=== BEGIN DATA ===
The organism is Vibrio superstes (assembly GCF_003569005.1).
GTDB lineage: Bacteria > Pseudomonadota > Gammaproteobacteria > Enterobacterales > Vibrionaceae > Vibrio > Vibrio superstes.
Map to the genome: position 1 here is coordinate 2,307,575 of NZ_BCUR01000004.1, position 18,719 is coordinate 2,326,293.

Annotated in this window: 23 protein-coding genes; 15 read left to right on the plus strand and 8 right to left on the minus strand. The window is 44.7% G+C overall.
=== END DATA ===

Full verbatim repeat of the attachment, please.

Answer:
The organism is Vibrio superstes (assembly GCF_003569005.1).
GTDB lineage: Bacteria > Pseudomonadota > Gammaproteobacteria > Enterobacterales > Vibrionaceae > Vibrio > Vibrio superstes.
Map to the genome: position 1 here is coordinate 2,307,575 of NZ_BCUR01000004.1, position 18,719 is coordinate 2,326,293.

Annotated in this window: 23 protein-coding genes; 15 read left to right on the plus strand and 8 right to left on the minus strand. The window is 44.7% G+C overall.